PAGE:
The recently released World Bank World Development Report 2012 on Gender Equality And Development notes persistent gender disparities in “sticky domains” identified as, economic activity, earnings, house and care work responsibility, asset ownership, and constraints to women’s agency in both the private and public spheres. The report underlines a rootedness in “deeply entrenched gender roles and social norms” as one reason behind the stickiness, adding that the “gaps tend to be reproduced across generations”.
Social norms are understood as those practices, attitudes, behaviours, modes of reasoning, that are institutionalized in our everyday lives, informing societal worldviews of what is “normal”, natural, thus acceptable, on the one hand, and what is “deviant” or unnatural on the other hand. Social norms underpin the continued discrimination against women, gender violence and power relations of subordination of some groups and dominance of others. The challenge becomes how to expose and overturn those norms that undergird, justify and normalize inequality.
Communication processes characterized by gender-exclusionary practices and content that glorifies hypermasculinity or hyperfemininity, for instance, inform a logic that accepts skewed gender power relations and the resultant injustices as natural, normal, therefore beyond reproach.
This brings us to questions about the state of communication rights from a gender perspective, and the status of communication rights for different groups of women in particular. Communication rights are essential human rights that enable democratic participation, the exercise of civil and cultural rights, and access to, use and contribution to knowledge.It is perhaps easier to understand the status of communication rights for women (as an undifferentiated category) by considering the findings of the Global Media Monitoring Project (GMMP) on gender in the world news media. The research carried out over the period 1995 to 2010 reveals a continued marked communication rights deficit for women in general, with a snail’s pace progress to closing the gap.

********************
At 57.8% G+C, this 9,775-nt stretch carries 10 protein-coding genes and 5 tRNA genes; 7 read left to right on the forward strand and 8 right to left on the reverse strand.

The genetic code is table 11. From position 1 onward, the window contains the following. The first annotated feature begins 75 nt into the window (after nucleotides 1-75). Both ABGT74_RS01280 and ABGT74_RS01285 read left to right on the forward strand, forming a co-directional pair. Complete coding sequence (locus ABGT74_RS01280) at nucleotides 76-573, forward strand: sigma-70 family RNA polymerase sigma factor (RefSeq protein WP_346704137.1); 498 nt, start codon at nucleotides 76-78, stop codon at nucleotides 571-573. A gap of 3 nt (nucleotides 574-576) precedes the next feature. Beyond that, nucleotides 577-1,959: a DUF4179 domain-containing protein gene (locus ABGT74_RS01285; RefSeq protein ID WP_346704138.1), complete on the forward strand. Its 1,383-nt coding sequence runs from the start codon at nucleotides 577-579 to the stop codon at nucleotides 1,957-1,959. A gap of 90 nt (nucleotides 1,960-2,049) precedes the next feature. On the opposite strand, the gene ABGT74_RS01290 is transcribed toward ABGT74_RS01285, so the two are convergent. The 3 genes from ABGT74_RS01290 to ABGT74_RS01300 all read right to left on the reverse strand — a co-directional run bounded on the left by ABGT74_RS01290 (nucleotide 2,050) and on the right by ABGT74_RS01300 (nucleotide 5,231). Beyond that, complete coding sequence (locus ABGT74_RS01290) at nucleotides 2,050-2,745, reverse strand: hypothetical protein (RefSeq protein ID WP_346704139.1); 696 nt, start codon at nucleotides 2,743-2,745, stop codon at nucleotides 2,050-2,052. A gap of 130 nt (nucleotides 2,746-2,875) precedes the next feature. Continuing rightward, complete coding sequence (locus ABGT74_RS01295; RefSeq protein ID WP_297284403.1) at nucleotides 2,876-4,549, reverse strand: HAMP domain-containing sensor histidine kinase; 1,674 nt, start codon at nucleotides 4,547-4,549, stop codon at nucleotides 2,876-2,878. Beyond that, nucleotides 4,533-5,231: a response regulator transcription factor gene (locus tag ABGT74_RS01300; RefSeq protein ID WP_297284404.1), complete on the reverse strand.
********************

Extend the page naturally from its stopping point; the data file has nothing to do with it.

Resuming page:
Awareness about different aspects of women’s communication rights has grown remarkably during the past two decades. Civil society initiatives at the same time continue to break new ground, and the current issue of Media & Gender Monitor (MGM) profiles illustrative work by WACC’s project partners in Asia, Africa, Latin America and Eastern Europe.
Vigilance is necessary to ensure that communication rights, for women and marginalized groups especially, secure space and remain on the agenda in the processes underway, in the lead up to the 2015 events of the Beijing +20 review, adoption of a post-2015 development framework and the World Summit on the Information Society (WSIS) 15-year review.
I hope that the current issue of MGM inspires you to step up efforts to raise the prominence of women’s communication rights concerns in the ongoing agenda-setting debates.
Sarah Macharia, Editor